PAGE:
Here is a link to an  online version of a story:

http://ebooks.scribblepress.com/book.php?g=KLKAEVPF

and another one....

http://ebooks.scribblepress.com/book.php?g=BJDYWXPW

Our district had great success at South Belton Middle School, a 1:1 iPad campus where the device goes home with the student. Please see some of our videos and information here: www.bisd.net/technology under 1:1 Projects or go here: http://www.bisd.net/Page/4782

Terice Schneider, Belton ISD Instructional Technology Coordinator

I've run two classes on the devices thus far, and can't think of any one favorite or "ideal" lesson. The devices have been very handy for accomplishing things we used to have to book the computer lab for to complete. I would love to do a better job of letting kids take advantage of the creative power of the iPads. Here are a couple of examples from my blog:

Students projects completed using Wordpress app to blog while in Costa Rica (check out the BIRDS project page):

http://pdsblogs.org/costarica/major-tax-projects/

Students use Explain Everything app to create review presentations and project/present to peers:

http://pdsblogs.org/derrickwillardblog/2011/10/30/students-explain-...

Student pages projects on invasive species and work with younger students:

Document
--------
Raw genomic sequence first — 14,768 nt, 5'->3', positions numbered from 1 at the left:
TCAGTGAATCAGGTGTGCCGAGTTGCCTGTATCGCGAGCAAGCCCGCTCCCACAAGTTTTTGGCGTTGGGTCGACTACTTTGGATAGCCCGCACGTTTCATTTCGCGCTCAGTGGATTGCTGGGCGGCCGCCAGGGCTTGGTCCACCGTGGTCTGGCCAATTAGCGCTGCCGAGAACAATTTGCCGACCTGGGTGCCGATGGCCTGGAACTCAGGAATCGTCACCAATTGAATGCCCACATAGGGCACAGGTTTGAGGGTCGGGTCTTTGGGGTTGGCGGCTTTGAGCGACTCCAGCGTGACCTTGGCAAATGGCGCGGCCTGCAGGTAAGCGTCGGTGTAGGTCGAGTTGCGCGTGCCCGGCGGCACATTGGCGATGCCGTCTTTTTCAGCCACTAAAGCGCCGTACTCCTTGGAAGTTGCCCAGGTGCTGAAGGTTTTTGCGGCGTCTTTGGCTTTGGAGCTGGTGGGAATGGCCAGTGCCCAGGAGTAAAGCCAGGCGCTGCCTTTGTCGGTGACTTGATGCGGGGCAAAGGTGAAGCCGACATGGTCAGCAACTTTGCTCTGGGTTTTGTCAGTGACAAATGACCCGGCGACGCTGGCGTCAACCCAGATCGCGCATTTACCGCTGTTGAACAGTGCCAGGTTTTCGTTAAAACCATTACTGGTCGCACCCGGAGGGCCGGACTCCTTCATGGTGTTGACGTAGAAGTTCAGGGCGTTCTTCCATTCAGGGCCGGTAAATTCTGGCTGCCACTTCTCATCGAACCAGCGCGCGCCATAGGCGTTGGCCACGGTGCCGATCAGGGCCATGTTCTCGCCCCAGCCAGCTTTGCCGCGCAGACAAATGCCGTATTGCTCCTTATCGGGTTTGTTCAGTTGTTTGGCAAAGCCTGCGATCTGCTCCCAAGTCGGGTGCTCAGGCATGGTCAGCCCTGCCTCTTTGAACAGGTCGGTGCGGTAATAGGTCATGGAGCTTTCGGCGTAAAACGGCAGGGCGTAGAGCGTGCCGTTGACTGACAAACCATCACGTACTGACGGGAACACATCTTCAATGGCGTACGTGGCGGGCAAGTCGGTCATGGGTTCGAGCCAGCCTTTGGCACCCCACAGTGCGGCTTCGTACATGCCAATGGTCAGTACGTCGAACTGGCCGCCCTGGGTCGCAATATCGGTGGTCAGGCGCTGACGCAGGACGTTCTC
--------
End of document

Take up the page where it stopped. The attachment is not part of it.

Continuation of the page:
http://pdsblogs.org/derrickwillardblog/2012/05/08/ipad-pages-projec...

Derrick Willard

Environmental Science Teacher

Providence Day School

I observed a wonderful lesson with first graders in Douglas County School District that used QR codes. The teacher created google docs that had  a math word problem at the top and at the bottom were directions to follow to find the next QR code. She then generated a QR code for each google doc and hung them on the walls around the building. First graders worked in pairs with one iPad. They would scan the QR code, figure out the answer to the math problem and record it, then have to follow the direction to find the next QR code. 

Anne Beninghof

www.ideasforeducators.com

Students use their iPads and the free app ScreenChomp to visualize their Japanese learning experience. Students use ScreenChomp to draw and record pictures, dialogues to help them remember their Japanese characters, expressions, etc. Students draw pictures and create visual mnemonics to help them remember the sound and what the Japanese characters look like... Students loved using their Creative expression and it really helped them and motivated them..they were able to remember all their Japanese characters!

We were also very fortunate to have a Graphic facilitator Nick Payne visit our class and introduced the power of visual thinking and learning with my classes.
Please look at this website to see examples and student responses and more info on my classes...

http://bit.ly/OfwltO

Aloha from Hawaii!
Melvina Kurashige
@mkurashige
Mid-Pacific Institite
www.midpac.edu